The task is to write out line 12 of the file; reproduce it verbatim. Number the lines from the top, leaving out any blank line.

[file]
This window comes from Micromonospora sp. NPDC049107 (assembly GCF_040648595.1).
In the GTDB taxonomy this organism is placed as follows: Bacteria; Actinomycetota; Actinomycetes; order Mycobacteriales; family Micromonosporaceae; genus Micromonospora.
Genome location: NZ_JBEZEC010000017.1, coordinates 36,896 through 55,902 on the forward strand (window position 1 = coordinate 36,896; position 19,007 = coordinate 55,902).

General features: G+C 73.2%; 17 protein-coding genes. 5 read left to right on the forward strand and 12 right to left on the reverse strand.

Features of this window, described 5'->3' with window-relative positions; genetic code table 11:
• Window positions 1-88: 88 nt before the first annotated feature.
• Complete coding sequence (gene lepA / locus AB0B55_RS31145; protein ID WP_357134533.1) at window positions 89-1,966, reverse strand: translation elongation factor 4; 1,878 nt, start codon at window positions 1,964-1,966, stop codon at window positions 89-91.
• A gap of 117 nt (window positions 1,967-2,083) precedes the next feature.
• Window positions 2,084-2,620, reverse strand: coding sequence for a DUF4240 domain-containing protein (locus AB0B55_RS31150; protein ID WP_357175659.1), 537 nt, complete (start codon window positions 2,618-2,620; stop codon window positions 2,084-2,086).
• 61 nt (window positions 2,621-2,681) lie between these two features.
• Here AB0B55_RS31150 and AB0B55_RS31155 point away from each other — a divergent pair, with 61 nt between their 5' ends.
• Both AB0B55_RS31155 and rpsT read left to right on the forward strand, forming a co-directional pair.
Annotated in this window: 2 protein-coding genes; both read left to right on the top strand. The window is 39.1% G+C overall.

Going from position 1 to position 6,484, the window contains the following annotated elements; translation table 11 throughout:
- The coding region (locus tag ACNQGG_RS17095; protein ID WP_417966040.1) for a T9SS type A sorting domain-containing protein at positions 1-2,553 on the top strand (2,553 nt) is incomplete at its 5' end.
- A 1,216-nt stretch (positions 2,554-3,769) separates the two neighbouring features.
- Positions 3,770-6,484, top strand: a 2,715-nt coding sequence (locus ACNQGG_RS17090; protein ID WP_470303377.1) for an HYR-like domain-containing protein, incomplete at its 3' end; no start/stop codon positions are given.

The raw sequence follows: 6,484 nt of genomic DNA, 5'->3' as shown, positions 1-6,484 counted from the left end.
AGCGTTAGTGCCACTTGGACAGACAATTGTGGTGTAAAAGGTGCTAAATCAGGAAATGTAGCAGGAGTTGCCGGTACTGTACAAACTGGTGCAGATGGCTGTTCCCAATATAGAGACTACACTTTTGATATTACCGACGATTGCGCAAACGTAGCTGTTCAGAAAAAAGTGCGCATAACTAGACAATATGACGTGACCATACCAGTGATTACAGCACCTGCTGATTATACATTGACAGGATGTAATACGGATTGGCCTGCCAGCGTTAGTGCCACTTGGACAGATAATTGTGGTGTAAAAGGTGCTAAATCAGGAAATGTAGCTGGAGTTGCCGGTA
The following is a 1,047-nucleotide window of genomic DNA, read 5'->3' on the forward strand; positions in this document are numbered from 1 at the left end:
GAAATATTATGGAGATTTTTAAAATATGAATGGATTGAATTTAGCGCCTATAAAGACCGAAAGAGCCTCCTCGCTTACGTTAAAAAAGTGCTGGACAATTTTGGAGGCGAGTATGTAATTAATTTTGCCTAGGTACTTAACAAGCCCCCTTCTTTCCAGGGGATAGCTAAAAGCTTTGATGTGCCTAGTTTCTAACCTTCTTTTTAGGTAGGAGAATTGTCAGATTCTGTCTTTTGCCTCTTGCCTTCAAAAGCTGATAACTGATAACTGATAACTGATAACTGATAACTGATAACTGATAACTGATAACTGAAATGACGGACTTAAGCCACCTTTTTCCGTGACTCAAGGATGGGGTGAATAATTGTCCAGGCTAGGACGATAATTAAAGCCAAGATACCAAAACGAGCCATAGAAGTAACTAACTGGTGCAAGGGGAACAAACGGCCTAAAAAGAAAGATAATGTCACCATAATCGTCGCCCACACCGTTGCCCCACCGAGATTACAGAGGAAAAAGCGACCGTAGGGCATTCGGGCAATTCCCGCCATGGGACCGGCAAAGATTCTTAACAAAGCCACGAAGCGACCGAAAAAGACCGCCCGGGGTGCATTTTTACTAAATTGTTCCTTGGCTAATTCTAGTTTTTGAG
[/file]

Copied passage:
• Both AB0B55_RS31155 and rpsT read left to right on the forward strand, forming a co-directional pair.